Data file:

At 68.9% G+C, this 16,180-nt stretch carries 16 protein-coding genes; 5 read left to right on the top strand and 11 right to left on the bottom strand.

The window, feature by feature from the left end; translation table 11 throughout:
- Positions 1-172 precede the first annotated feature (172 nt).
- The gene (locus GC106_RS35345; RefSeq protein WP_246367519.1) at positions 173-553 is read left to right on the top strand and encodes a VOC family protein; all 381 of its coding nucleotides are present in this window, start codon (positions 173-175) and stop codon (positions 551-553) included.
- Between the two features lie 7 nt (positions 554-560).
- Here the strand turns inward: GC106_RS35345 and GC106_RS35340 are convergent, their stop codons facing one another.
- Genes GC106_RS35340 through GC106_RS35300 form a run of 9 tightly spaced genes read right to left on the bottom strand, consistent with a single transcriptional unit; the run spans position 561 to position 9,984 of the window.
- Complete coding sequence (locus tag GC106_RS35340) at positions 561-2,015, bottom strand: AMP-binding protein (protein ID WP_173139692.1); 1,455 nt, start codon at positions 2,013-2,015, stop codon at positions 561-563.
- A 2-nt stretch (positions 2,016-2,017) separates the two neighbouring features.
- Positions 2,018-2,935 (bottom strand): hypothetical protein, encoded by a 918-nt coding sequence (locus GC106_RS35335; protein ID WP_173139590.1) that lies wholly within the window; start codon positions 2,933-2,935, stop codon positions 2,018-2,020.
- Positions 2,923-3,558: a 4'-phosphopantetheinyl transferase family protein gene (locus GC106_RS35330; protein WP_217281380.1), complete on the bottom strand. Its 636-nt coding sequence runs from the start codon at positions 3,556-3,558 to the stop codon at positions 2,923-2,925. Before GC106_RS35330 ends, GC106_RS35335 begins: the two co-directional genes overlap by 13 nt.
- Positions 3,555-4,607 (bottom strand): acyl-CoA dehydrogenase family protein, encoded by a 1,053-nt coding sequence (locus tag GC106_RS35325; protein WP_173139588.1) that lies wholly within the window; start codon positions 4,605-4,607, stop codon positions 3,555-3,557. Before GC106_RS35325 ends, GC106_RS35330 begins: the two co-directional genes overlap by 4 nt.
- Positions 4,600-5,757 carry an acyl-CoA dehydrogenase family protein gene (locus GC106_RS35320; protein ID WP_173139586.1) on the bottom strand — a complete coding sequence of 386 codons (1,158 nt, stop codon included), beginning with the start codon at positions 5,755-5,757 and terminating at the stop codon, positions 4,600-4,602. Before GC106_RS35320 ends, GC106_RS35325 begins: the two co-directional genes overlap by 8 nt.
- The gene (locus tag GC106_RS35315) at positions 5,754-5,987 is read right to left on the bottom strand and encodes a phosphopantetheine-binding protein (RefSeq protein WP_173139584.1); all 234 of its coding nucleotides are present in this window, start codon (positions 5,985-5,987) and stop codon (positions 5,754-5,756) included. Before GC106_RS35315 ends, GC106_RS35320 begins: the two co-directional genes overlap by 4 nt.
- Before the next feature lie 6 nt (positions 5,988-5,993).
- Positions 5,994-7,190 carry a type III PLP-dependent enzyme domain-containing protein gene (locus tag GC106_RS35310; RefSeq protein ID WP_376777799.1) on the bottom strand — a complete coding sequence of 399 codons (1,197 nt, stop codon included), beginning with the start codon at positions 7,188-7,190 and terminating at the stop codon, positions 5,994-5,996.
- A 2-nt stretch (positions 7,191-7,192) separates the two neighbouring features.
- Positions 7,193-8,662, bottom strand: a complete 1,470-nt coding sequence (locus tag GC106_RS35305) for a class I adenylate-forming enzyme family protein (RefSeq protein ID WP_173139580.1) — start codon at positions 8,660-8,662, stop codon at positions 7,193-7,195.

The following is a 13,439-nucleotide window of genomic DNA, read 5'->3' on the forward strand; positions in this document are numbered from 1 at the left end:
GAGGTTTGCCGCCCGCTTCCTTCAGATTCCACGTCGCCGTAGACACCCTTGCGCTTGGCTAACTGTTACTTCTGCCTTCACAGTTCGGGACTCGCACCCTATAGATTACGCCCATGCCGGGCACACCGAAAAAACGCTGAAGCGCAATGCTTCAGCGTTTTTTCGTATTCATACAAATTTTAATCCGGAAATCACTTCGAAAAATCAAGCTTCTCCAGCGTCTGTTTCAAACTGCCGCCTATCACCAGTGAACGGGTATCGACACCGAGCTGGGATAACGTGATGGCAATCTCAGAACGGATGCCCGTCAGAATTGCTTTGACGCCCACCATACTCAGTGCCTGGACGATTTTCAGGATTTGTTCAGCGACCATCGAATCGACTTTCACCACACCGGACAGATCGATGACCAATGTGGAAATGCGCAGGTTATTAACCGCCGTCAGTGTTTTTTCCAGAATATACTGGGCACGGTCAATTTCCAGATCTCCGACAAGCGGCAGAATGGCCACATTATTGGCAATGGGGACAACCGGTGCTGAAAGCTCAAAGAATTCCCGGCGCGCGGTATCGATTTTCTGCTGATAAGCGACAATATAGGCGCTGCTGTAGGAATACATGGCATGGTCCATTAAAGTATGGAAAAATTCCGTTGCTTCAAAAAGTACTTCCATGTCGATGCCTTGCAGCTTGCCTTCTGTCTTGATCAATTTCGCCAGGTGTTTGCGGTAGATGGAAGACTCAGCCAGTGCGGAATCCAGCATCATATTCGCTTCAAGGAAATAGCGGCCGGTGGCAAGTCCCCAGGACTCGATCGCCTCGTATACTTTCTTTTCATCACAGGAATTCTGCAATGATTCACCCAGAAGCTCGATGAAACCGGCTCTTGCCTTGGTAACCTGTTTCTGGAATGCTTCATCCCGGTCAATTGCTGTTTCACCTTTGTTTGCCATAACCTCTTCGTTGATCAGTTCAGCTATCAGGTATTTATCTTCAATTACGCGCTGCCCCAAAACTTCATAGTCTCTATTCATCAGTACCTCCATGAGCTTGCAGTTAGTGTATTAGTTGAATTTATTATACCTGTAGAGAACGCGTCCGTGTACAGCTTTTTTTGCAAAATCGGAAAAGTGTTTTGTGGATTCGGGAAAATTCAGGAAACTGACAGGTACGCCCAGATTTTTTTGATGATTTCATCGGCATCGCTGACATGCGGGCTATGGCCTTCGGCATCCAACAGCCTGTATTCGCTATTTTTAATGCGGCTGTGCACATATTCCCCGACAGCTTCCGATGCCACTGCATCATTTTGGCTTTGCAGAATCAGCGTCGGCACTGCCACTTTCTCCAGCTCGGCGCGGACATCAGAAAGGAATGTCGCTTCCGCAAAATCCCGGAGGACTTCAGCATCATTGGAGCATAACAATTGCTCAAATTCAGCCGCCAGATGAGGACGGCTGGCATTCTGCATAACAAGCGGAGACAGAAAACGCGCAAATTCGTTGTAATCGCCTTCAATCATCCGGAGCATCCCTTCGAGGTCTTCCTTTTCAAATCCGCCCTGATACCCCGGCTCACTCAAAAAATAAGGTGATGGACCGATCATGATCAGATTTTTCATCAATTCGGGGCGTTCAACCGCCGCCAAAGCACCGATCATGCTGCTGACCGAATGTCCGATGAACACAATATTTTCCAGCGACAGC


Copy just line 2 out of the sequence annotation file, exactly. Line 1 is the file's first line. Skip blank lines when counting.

The window, feature by feature from the left end; translation table 11 throughout: